``And so it was to win freedom from the tyranny of political autocracy that the American Revolution was fought....''
``Out of this modern civilization, economic royalists carved new dynasties. New kingdoms were built upon the concentration of control over material things. Through new uses of corporations, banks, and securities, new machinery of industry and agriculture, of labor and capital--all undreamed by the fathers--the whole structure of modern life was impressed into this royal service.If such langauge sounds foreign to you, it is a reflection of the decay of the mental life of the average citizen. With these words, Roosevelt summoned a nation to war for moral principles; but that war was not fought to be won, nor fought around a program that could succeed.
``There was no place among this royalty for our many thousands of small business men and merchants who sought to make worthy use of the American system of initiative and profit. They were no more free than the worker or the farmer. Even the honest and progressive-minded men of wealth, aware of their obligation to their generation, could never know just where they fitted into this dynastic scheme of things.
``It was natural and perhaps human that the privileged princes of these new economic dynasties, thirsting for power, reached out for the control of the Government itself. They created a new despotism and wrapped it in the robes of legal sanction. In its service, new mercenaries sought to regiment the people, their labor, and their property. And as a result, the average man once more confronts the problem faced by the Minute Man....''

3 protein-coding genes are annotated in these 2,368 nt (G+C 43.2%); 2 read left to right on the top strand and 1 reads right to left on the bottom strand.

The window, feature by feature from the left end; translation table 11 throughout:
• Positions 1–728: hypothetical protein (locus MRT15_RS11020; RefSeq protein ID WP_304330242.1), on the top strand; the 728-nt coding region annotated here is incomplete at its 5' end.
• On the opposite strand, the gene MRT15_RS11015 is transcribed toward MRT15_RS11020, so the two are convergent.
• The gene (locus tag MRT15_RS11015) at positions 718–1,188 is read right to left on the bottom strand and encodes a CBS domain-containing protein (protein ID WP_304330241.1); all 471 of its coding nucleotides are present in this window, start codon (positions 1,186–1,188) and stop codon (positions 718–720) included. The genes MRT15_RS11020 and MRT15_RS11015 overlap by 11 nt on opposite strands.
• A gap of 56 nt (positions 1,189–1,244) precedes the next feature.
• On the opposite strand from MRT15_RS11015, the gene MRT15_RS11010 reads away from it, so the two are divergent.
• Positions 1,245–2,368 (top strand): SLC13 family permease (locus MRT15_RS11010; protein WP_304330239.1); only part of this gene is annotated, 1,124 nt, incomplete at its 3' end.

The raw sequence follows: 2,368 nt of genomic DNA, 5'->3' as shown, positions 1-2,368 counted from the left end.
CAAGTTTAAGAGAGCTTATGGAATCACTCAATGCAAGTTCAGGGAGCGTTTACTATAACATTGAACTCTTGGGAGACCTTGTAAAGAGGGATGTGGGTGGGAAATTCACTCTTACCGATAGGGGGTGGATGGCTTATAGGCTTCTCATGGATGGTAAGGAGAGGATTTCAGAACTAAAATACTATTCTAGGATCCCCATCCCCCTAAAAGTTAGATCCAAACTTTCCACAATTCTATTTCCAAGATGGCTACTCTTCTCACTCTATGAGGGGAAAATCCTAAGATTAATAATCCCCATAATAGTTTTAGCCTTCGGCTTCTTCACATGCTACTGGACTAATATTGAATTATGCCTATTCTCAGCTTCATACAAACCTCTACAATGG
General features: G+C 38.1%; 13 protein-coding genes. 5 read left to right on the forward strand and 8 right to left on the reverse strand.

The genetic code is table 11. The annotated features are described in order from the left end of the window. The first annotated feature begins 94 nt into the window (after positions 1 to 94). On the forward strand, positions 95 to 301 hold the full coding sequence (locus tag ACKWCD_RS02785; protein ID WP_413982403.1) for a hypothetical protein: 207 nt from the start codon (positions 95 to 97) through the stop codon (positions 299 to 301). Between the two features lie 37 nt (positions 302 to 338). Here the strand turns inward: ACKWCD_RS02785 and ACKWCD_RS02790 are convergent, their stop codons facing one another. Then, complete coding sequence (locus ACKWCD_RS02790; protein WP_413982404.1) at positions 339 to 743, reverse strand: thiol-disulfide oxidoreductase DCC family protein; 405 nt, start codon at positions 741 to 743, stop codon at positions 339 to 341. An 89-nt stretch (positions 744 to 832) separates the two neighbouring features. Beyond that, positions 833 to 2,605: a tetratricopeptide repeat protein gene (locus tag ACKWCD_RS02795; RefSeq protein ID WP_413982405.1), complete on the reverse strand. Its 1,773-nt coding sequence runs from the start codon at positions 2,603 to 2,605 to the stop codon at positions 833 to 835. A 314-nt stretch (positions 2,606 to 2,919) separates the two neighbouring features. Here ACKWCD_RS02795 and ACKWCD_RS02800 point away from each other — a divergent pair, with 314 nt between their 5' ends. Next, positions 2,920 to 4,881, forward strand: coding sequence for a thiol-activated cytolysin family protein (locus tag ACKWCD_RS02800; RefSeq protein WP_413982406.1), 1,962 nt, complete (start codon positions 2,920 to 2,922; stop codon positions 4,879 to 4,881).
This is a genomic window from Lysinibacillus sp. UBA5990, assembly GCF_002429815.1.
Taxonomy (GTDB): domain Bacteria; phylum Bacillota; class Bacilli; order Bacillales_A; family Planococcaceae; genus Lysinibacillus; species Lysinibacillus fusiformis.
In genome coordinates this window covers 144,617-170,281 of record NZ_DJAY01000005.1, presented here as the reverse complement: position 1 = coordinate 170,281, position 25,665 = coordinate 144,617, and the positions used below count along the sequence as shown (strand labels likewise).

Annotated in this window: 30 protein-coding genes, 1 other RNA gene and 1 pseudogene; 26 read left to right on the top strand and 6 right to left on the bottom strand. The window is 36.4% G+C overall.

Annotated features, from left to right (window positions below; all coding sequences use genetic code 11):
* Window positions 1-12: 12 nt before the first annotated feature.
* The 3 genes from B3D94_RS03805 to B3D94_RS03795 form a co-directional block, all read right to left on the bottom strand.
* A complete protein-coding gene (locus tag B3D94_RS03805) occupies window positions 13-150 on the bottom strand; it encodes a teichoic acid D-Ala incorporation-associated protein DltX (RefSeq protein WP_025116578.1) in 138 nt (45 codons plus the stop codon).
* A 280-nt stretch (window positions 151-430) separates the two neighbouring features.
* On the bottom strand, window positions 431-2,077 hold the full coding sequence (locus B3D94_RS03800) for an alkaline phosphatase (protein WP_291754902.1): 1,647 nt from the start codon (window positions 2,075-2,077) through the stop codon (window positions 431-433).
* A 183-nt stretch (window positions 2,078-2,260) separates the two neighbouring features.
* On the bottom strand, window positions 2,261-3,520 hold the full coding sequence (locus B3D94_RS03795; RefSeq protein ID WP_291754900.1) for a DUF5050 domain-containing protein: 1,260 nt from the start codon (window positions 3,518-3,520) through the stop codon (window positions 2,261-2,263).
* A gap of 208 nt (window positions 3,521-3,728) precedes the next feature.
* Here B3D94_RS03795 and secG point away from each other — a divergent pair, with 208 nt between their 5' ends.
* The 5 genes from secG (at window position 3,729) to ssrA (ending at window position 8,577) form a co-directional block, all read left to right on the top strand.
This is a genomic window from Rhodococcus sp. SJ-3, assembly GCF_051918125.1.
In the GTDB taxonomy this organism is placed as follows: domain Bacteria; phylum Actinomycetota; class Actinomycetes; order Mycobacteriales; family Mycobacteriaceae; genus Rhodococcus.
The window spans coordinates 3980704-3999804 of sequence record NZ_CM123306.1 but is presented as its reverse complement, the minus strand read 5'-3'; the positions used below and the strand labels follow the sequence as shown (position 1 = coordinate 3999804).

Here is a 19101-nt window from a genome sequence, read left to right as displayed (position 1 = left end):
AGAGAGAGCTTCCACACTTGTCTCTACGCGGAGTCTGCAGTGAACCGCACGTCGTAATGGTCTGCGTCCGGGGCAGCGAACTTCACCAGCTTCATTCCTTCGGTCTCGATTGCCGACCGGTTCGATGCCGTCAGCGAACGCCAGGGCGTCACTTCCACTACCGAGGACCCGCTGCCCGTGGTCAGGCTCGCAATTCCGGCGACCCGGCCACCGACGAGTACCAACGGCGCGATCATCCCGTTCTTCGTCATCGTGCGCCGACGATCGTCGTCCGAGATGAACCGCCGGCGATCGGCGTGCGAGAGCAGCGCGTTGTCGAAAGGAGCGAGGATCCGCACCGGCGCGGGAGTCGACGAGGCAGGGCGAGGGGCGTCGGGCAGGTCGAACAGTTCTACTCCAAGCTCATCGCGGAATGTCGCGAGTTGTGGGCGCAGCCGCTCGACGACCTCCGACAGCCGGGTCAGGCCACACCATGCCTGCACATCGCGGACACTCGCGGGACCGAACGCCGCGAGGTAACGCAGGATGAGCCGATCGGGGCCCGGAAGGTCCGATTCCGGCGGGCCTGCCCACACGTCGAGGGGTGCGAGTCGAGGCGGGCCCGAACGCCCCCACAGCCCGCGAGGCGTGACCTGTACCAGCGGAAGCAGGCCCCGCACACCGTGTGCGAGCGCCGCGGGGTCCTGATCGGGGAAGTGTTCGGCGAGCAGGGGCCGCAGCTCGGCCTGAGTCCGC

``Against economic tyranny such as this, the American citizen could appeal only to the organized power of the Government...
``The royalists of the economic order have conceded that political freedom was the business of the Government, but they have maintained that economic slavery was nobody's business. They granted that the Government could protect the citizen in his right to vote, but they denied that the Government could do anything to protect the citizen in his right to work and his right to live....
``The economic royalists complain that we seek to overthrow the institutions of America. What they really complain about is that we seek to take away their power. Our allegiance to American institutions requires the overthrow of this kind of power. In vain, they seek to hide behind the Flag and the Constitution. In their blindness, they forget what the Flag and the Constitution stand for. Now as always, they stand for democracy, not tyranny; for freedom, not subjection; and against dictatorship by mob rule and the overprivileged alike....
``It has been brought home to us that the only effective guide for the safety of this most worldly of worlds, the greatest guide of all, is moral principle.
``We do not see faith, hope, and charity as unattainable ideas, but we use them as the stout supports of a nation fighting the fight for freedom in a modern civilization.
``Faith--in the soundness of democracy, in the midst of dictatorships.
``Hope--renewed because we know so well the progress we have made.
``Charity--in the true spirit of that grand old word. For charity literally translated from the original means love, the love that understands, that does not merely share the wealth of the giver, but in true sympathy and wisdom, helps men to help themselves.